It took fierce, bold action sustained over time to shift the tide. First low-wage worker leaders stepped out of the shadows of poverty, ignored the voice in their heads telling them that they should be grateful for table scraps, and instead listened to the voice in their hearts that recognized that a strong democracy can’t flourish in a rigged economy. With time those voices on strike lines, social media, and the evening news became a powerful echo chamber capable of changing the hearts and minds of some of those in power.
Today the landscape is very different. Elected officials in states like New York and California have signed $15/hour bills into law. City leaders are stepping in where there isn’t enough power at the state level by increasing minimum wage at the municipal level. Even in places like my home state of Wisconsin, where municipal minimum wage increases are preempted at the state level, there are elected leaders introducing and passing legislation to raise wages for contract workers and public employees through living wage laws.
This November, referendums allowed voters in four states—Arizona, Colorado, Maine, and Washington—to raise their own wages to $12 or more. In Washington State, the amendment voters passed will lift wages to $13.50 by 2020. In both Washington and Arizona, the vote will also give workers several paid days off, ensuring nobody is forced to choose between going to work sick or losing a paycheck. And in San Jose, working mothers took fair scheduling into their own hands by organizing to pass a city measure that will give 64,000 part-time workers the opportunity to work more hours and boost their paychecks.
The most important lesson I have learned from the #FightFor15 movement is that real power begins the moment we stop letting others define what is possible for our lives. When elected officials refused to advance our agenda, movement leaders rolled up our sleeves, collected millions of signatures, and placed the decision to raise wages and improve working conditions directly in the hands of everyday people through ballot initiative campaigns. In an era in which the new administration seeks to bring our country back to the days of Jim Crow, these ballot initiatives will continue to be a critical tool for resisting a racist, anti-worker, anti-immigrant, anti-woman agenda.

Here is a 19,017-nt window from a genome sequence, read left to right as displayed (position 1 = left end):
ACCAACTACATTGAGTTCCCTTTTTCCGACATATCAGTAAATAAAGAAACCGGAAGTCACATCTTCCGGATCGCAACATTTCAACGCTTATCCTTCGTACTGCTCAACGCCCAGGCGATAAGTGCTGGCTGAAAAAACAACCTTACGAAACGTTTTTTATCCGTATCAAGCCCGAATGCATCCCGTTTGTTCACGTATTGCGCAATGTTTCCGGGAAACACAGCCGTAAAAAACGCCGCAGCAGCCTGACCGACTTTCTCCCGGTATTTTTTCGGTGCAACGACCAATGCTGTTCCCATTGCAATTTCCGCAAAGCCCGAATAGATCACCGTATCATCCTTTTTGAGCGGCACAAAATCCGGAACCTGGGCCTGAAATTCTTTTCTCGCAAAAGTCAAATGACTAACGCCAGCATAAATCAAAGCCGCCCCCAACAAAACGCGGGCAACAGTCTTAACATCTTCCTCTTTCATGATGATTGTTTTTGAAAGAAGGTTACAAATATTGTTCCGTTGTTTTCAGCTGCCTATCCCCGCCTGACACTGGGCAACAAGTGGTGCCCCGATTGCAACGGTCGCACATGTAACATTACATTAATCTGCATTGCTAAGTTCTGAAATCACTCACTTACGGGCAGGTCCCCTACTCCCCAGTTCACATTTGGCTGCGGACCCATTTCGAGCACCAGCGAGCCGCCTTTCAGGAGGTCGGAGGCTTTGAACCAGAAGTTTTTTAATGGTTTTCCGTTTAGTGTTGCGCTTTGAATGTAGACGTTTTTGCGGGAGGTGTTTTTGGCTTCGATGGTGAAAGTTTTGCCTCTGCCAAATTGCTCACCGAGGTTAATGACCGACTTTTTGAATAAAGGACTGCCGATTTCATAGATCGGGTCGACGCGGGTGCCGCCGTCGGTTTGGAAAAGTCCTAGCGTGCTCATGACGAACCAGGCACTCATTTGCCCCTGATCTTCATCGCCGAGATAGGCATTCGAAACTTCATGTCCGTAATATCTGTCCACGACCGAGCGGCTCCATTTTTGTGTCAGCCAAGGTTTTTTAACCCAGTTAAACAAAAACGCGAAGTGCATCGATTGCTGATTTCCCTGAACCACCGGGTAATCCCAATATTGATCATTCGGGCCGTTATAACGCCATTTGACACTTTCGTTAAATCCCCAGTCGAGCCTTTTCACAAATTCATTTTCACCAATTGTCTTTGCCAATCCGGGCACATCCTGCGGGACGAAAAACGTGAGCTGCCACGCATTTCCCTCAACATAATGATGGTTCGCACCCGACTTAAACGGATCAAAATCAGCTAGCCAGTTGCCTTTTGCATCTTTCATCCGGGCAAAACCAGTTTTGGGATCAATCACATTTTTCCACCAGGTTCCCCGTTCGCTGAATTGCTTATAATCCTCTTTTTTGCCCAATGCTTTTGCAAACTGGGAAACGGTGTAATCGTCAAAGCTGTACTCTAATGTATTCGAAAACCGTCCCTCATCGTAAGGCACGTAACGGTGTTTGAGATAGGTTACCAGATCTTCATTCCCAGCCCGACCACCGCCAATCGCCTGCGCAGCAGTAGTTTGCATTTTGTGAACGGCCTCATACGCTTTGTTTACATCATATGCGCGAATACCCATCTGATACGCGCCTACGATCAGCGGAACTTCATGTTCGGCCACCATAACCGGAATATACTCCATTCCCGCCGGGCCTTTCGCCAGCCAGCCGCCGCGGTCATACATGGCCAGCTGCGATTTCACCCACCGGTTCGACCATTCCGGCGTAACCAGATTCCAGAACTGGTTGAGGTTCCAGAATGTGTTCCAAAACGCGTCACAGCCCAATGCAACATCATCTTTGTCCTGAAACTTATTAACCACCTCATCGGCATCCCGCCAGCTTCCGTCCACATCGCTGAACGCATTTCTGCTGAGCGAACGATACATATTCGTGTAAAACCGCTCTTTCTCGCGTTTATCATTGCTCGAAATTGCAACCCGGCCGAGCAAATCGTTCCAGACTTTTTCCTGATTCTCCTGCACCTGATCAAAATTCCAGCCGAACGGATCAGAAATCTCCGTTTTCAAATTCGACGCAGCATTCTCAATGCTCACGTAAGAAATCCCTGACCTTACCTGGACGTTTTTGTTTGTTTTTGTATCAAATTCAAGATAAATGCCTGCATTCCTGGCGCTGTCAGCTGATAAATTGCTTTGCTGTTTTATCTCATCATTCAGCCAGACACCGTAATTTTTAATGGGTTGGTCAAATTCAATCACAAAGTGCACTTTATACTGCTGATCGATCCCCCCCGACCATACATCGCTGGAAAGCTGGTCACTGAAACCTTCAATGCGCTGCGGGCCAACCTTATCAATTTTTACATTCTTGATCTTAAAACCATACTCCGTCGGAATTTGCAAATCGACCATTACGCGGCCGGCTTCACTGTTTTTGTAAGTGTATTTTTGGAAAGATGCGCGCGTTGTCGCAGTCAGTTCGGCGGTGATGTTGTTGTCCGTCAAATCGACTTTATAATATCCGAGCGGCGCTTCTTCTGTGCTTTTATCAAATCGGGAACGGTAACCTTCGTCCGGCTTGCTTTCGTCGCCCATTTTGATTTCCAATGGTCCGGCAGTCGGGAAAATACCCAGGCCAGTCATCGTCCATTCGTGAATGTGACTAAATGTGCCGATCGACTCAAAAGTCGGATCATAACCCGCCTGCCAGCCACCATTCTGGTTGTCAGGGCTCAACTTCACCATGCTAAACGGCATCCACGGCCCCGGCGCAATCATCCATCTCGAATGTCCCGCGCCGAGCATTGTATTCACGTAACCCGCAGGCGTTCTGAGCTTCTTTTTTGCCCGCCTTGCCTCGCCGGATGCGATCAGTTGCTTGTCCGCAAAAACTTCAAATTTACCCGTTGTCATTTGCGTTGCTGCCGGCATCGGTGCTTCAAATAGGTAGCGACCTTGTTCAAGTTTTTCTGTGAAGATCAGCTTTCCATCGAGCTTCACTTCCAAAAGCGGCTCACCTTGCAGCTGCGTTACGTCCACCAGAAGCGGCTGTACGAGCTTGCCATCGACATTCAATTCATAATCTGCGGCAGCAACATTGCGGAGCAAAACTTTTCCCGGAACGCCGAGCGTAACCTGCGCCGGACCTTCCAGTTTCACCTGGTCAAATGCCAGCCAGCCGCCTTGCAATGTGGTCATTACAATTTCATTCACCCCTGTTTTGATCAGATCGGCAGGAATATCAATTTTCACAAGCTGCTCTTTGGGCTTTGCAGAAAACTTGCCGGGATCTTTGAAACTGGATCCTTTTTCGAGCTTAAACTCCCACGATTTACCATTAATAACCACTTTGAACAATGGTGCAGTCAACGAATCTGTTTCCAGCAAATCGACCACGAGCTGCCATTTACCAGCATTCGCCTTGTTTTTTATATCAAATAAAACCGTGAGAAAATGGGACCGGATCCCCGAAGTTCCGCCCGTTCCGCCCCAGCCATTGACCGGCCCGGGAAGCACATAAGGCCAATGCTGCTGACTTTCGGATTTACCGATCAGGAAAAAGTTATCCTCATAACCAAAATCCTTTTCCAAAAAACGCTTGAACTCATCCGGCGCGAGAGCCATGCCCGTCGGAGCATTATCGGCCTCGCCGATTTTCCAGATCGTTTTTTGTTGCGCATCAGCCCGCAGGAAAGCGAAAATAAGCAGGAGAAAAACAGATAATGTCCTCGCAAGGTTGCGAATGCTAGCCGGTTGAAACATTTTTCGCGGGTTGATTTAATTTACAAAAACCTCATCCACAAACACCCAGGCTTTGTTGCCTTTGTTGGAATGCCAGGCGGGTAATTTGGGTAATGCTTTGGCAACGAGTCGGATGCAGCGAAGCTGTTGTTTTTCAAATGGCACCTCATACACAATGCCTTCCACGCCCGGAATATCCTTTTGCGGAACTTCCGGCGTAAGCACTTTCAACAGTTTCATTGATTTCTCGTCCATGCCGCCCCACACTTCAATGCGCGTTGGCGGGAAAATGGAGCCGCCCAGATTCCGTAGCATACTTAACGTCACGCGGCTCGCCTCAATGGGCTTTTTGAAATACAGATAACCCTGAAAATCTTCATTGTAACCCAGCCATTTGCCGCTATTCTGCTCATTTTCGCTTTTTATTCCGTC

If every woman and ally who marched on Saturday went back to their community next week and took the same six hours they spent marching knocking on doors, we’d really have a resistance. Not sure where to start? Try calling on your local politicians to follow the leadership of the city councils in both Seattle, Washington and Emeryville, California, which both unanimously passed fair scheduling laws this fall.
And even if you can’t get any political traction in your state, you can implement another #FighFor15 strategy and participate in corporate accountability campaigns advocating for change directly with employers regardless of where you live. For example, last year female retail workers led a successful campaign that got six major retailers—Disney, Aeropostale, PacSun, Carter’s, David’s Tea, and Zumiez—to stop the practice known as “on-call scheduling,” allowing employees to be called into work at a moment’s notice
Our Constitution begins with “We the People,” not “We the Politicians and Corporations.” Yet for too long, we’ve let politicians and the moneyed elite dictate the terms of our freedom. Now more than ever, women must lead unapologetically from our deepest values. We must build our collective power in the streets and on the doors connecting with not just the nearly three million more voters who voted for Clinton, but also all the third-party voters, conscientious objectors, Bernie bros, and the almost half of eligible voters who didn't show up to the polls at all.
We must be guided not by our fear of the current administration, but by our love of county and our commitment to ensuring that the full promise of America is available to all who live within her borders. Above all, we must remember that together—like the brave leaders of the #FightFor15 movement—we can make the impossible possible.
The views expressed in this commentary are those of the author alone and do not represent WMC. WMC is a 501(c)(3) organization and does not endorse candidates.